I cannae fix that,
but I’ll clip the vines and grass away,
and I’ll scrub the soot from your face.
Born 1776? July 4?
That be a good year, matie, a good year.
Thar be many a notice the day o’ your comin’,
to be sure. Quite a celebrity,
ye were! Harrold Lewis,
where do ye go from here?
How shall ye sail?
Gone sailin’ to a distant shore!
be more than words ‘graven o’ your grave.
Methinks ye be standin’ o’ the cross trees,
leanin’ o’er the wide blue,
sweet breath o’ the world in your hair,
searchin’, searchin’, a’crying’
“Thar she blows!”

Roger is the author of Rabbit Lane: Memoir of a Country Road.  The book tells the true life story of an obscure farm road and its power to transform the human spirit.  The book is available in print and for Kindle at Amazon.  See Rabbit Lane reviewed in Words and Pictures.

Silver Cross

Truly special gifts come but rarely in one’s lifetime, and expected even less.  What was my surprise, then, to receive in the mail, from another continent, across an ocean, the gift of a small silver cross.  It hung for years from my friend’s neck where, she said, it would always stay.  And now it sat in the palm of my hand.  A precious heirloom, and a friend I will never met: the stuff of poetry.

SILVER CROSS

You wore the little silver cross,
not one inch tall,
on a silver chain
against the swell of your breast.
Where you got it
I never knew.
You wore it,
you told me,
for those you have loved, and have lost,
for those you wished to protect:
you wore it for me.
I never take it off,
you declared.

That same cross,
small and silver,
you have sent, now,
to me–
an ocean away, a continent away, a universe away–
to wear,
cool on my chest,
for those I have loved, and have lost,
for those I wish to see protected,
To give you a precious thing of mine,
you offered,
and, perhaps, to say
good-bye.
I wear the cross
for you.

Roger is the author of Rabbit Lane: Memoir of a Country Road.  The book tells the true life story of an obscure farm road and its power to transform the human spirit.  The book is available in print and for Kindle at Amazon.  See Rabbit Lane reviewed in Words and Pictures.

Travelers

Oh Pioneers!  Song of the Open Road.  I have enjoyed reading these and other poems from Walt Whitman’s anthology Leaves of Grass.  Whitman shows such ebullience and enthusiasm for life, such hope for the progress of humanity.  After reading these more than once, I thought to write my own poem about this journey of life, after my own heart and style, inspired by Whitman.

TRAVELERS

Ho!
Fellow traveler!
Share the road
with a vagabond?
May I walk with you
to wherever?
I’ll be glad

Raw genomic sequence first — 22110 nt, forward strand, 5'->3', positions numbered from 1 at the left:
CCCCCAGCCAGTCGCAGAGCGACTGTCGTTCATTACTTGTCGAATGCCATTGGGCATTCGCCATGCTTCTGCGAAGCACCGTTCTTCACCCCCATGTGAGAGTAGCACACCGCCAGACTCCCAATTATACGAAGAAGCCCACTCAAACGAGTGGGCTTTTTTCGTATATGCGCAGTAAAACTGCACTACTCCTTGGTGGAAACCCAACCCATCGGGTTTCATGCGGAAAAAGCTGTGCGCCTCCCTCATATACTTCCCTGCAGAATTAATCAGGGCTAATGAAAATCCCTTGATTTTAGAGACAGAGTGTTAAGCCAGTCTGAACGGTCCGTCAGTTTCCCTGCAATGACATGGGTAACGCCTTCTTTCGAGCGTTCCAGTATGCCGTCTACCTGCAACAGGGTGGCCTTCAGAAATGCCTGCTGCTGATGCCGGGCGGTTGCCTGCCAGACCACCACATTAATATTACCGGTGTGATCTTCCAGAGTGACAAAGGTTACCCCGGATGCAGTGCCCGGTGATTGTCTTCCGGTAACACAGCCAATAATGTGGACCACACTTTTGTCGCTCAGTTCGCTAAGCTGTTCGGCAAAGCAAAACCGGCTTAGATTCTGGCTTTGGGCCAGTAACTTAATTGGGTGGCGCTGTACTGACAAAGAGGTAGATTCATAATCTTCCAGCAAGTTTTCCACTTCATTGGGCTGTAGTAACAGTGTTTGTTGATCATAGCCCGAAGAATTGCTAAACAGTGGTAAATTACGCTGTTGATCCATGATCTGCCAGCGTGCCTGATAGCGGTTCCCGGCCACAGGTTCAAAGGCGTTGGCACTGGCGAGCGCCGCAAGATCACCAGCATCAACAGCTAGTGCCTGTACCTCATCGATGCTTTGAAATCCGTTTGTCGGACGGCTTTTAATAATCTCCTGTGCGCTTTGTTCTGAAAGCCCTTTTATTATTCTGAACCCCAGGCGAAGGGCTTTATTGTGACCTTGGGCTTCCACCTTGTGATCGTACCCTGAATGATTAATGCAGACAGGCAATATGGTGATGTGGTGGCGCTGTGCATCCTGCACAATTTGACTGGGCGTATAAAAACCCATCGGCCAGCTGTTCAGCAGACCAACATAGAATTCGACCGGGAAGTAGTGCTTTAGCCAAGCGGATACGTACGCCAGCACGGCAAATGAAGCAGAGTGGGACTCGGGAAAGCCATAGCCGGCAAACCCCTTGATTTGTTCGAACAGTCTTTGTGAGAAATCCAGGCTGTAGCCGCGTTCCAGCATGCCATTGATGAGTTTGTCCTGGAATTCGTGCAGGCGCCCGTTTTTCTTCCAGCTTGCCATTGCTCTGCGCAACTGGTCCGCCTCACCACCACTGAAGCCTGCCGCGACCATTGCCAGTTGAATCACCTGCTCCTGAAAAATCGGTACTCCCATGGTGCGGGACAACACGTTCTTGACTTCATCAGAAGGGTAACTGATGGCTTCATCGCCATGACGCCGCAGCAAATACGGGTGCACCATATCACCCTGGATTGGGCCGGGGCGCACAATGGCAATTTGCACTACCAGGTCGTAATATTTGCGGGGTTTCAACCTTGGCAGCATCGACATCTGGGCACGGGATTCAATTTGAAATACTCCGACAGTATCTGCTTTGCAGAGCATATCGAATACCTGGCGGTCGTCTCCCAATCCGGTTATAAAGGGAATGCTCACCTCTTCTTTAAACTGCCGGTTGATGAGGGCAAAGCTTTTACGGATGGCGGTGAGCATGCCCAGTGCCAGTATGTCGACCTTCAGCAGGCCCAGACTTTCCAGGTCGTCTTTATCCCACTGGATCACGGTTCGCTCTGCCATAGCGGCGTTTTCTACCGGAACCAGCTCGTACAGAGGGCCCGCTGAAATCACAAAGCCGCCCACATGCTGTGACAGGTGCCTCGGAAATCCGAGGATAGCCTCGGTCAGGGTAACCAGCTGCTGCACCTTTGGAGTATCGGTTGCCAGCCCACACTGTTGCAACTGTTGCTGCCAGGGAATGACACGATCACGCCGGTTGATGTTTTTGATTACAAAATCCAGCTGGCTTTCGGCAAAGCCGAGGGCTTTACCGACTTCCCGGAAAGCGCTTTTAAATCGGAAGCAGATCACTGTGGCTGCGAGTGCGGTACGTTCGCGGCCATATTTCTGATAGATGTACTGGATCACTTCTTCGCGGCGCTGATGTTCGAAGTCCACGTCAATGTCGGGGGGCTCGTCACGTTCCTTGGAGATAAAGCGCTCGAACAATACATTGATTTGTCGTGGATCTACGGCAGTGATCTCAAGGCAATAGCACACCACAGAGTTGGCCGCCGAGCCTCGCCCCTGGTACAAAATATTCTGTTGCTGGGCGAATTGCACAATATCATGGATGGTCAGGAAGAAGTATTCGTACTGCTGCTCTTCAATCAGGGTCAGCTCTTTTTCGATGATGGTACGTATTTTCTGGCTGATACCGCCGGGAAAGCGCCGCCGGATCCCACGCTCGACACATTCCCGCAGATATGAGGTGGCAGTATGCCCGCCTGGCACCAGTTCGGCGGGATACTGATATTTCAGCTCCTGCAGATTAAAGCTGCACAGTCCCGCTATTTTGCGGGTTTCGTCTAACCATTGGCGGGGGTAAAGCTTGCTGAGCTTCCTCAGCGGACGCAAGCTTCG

of your company,
to be sure!
Such a dusty, lonely road
it has been.
Look at these shoes!
The holes in the soles!
Now, they have seen
a pretty mile or two,
and have a story or two
to tell! Aye!
Hey—them is prodigious
holes of your own!
Wary that stone, now,
friend,
for tis but the tip
of a larger,
and would break your kicking toe!
Whence hail you,
if you do not mind?
It be a long way?
Aye, that be a distance!
You seek
a situation, then, employ?
Or, may I be bold,
my new friend,
flee you a broken heart?
I understand you, aye,
only too well.
Though you walk and walk,
the break follows,
and the sorrow.
You search for solace:
tis natural.
And death—
you know it?
That we all flee,
yet it follows, too close,
stalking,
at times, too close,
from us taking,
left and right,
the ones we love
most. Aye. Aye.
I know it, too,
my brother….
But, my dear fellow!
Look!
See!
The sun sets behind.
Always behind!
And on the morrow?
A New Sun rises!
To be sure.
To be sure!
Let not us part
the way we walk
together,
for we will find
companionship in company,
in the step step step
of our direction,
in the clop clop clop
of our resolve.
The morrow
we will command!
The Heavens will send manna,
coveys of quail,
and waters
from the dry stone!
You shall see!
You shall certainly see!

Roger is the author of Rabbit Lane: Memoir of a Country Road.  The book tells the true life story of an obscure and magical farm road and its power to transform the human spirit.  The book is available in print and for Kindle at Amazon.  See Rabbit Lane reviewed in Words and Pictures.

Wood Pens by Hyrum

Hyrum (15–one of the four Baker brothers) has become quite the woodworker, taking advanced wood-shop and furniture-making in high school.  Today a good friend taught Hyrum to turn wood pens on a lathe.  Hyrum started from 1×1 square scrap lumber rescued from the trash can: cedar heart; walnut; wormy maple.  He drilled the correct diameter hole in the wood blank with a drill press.

After drilling, he glued and inserted the metal tube into the blank.  When the glue cured, he “squared” the ends with a reamer, making the blank ends truly perpendicular to the blank length.  With the preparations over, it was time to turn the wood on the lathe, transforming the square blank into a perfect round.  Using a wood turning gouge and chisel, Hyrum slowly took off the corners of the square, taking the now-round wood blank down to the desired diameter and even with the bushings at either end.